Live jazz performances in Flag Hall Thursdays in April performed by local jazz small groups. Members of the Smithsonian Jazz Masterworks Orchestra will perform on April 2 and April 30. The U.S. Air Force Band’s Airmen of Note will perform in their small groups on April 9 and 23. The April 16 performance features a special appearance by the George Washington University Latin Jazz Band.

The Smithsonian Jazz Masterworks Orchestra presents:
Lush Life–Billy Strayhorn’s Centennial

Saturday, April 11; 7:30 p.m.
Baird Auditorium, National Museum of Natural History
10th Street and Constitution Avenue, N.W.
Tickets Required: $25 each; visit

Duke Ellington said that Billy Strayhorn was “my right arm, my left arm, all the eyes in the back of my head, my brainwaves in his head, and his in mine.” This is borne out through Strayhorn’s enormous contribution to the Duke Ellington Orchestra, from early compositions “Something to Live For,” “Chelsea Bridge,” and, of course, “Take the A Train” to collaborative works like “The Far East Suite” and “Such Sweet Thunder.” In celebration of Strayhorn’s centennial year and his 27-year collaboration with Ellington, the Smithsonian Jazz Masterworks Orchestra delves into the considerable treasure trove of Strayhorn music found in the American History Museum’s Archives Center.

Take 5! Jazz Series
Saturday, April 16; 5:00 p.m.,
Saturday, April 25; 2:00 p.m.
Kogod Courtyard, American Art Museum

Relax and Take 5! with free, live jazz in the Kogod Courtyard. Stop by the Courtyard Café for refreshments and borrow a board game to play during the concert. The Smithsonian Jazz Masterworks Ensemble will perform on April 16, highlighting the iconic music Billy Strayhorn wrote with Duke Ellington. The Brad Linde Expanded Ensemble will perform on April 25 in an annual celebration in honor of Ella Fitzgerald on her birthday.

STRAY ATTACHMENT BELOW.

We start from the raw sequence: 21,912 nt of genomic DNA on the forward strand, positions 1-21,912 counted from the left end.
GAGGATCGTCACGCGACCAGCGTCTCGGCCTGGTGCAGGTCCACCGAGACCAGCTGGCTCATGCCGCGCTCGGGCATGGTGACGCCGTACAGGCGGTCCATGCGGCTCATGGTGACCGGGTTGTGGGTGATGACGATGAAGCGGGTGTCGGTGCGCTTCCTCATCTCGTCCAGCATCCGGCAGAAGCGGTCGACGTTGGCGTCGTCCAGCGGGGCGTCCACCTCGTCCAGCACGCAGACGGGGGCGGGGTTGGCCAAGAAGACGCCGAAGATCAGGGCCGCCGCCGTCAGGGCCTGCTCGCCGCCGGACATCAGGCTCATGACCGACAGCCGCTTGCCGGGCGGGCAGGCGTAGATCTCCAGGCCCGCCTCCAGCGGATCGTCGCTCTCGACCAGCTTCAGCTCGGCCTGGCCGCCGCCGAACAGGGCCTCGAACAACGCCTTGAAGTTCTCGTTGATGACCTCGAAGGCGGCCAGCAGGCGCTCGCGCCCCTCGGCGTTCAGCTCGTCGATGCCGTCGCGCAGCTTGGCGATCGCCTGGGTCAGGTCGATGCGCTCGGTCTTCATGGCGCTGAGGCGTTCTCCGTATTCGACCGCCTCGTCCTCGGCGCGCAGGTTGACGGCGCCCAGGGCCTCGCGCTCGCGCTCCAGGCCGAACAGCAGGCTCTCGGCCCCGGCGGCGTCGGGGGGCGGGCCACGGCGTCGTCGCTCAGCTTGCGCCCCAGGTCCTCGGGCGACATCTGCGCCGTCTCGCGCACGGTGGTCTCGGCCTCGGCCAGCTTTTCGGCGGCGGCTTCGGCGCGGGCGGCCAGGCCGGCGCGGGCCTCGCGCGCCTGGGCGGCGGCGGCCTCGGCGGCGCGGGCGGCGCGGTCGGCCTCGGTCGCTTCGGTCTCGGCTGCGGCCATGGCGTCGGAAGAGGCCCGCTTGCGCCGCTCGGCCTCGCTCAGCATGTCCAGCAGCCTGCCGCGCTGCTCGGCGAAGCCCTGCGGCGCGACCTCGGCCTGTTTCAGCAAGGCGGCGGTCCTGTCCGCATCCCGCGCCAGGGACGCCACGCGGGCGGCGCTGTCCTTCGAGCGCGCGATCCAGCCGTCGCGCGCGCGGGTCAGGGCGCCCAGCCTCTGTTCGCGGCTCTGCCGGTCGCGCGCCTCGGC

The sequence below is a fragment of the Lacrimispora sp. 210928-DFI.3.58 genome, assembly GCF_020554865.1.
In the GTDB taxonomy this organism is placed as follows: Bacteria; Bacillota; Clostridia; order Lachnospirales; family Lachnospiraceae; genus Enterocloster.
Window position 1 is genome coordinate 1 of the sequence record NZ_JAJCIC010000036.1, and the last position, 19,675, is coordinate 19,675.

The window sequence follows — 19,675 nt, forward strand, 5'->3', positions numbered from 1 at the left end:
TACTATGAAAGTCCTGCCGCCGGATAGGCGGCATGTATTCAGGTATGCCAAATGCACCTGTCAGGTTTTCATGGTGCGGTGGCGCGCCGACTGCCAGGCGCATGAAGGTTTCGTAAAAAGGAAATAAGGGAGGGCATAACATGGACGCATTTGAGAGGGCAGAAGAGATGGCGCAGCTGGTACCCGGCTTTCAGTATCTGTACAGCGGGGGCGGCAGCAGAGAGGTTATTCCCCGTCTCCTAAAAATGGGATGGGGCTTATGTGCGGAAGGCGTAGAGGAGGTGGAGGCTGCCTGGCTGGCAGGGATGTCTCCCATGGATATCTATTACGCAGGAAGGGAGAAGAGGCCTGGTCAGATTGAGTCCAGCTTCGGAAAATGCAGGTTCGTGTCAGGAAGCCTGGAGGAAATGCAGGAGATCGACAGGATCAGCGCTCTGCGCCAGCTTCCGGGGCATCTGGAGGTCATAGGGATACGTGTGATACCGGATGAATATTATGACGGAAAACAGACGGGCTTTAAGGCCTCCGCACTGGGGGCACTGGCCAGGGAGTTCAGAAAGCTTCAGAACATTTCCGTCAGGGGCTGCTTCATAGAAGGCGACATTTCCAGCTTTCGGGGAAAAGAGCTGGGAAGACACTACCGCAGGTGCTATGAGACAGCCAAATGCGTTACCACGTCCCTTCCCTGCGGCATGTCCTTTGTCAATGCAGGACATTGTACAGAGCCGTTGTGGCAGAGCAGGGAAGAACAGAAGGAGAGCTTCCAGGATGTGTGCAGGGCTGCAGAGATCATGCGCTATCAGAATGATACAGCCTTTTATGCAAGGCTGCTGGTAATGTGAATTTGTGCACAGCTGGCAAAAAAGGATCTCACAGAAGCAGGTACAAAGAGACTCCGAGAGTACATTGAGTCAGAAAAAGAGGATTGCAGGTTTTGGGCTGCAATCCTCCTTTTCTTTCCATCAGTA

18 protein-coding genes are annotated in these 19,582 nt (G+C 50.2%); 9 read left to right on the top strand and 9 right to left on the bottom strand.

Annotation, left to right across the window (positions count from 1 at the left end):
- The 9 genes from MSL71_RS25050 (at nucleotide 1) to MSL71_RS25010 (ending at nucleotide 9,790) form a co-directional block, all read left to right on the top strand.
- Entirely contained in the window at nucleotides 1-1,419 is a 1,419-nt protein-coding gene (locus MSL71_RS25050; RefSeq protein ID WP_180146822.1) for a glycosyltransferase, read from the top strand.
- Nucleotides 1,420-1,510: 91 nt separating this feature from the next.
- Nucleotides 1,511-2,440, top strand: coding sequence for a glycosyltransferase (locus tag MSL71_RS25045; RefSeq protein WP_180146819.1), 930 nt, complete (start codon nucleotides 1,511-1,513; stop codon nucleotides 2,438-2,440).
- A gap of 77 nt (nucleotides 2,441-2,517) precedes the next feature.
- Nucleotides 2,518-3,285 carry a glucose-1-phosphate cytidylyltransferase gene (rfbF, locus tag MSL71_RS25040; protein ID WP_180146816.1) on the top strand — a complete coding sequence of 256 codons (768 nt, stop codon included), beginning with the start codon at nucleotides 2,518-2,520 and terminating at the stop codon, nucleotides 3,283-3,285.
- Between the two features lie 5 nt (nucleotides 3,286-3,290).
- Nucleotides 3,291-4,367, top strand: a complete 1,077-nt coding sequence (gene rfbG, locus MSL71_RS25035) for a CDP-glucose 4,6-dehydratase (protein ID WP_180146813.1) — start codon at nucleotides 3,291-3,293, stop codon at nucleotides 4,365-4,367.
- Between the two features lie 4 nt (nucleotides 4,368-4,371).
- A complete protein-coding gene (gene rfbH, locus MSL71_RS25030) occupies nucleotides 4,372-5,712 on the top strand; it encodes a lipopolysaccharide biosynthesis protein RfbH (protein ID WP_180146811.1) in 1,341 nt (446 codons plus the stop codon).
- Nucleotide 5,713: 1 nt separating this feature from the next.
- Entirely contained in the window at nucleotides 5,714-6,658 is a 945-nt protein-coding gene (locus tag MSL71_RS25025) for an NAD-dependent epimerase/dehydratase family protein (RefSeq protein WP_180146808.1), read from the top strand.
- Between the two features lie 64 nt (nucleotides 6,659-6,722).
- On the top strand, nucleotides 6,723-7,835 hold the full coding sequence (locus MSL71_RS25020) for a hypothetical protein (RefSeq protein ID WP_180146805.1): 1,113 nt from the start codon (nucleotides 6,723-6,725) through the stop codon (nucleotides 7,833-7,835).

Solo Piano in LeFrak Lobby
Monday, April 20; Tuesday, April 21; Wednesday, April 22; Friday, April 24; 12:30 p.m.
LeFrak Lobby, First Floor
National Museum of American History

For the week of April 20, Smithsonian Jazz partners with Blues Alley of Georgetown to present four days of free solo piano performances at the museum. Designed to highlight the extensive work of Billy Strayhorn, each performance will feature a local pianist. Tony Nalker will perform on April 20; Jon Ozment will perform on April 21; Bob Butta will perform on April 22; and Wade Beach will close out the series with his performance on April 24. All performances start at 12:30 and run for an hour.

About the Museum

The National Museum of American History explores the infinite richness and complexity of American history through its collections and research. The museum helps people understand the past in order to make sense of the present and shape a more humane future. For more information, visit The museum is located on Constitution Avenue between 12th and 14th N.W., and is open daily from 10 a.m. to 5:30 p.m. (closed Dec. 25). To learn more about the museum, check Admission is free. For Smithsonian information, the public may call (202) 633-1000.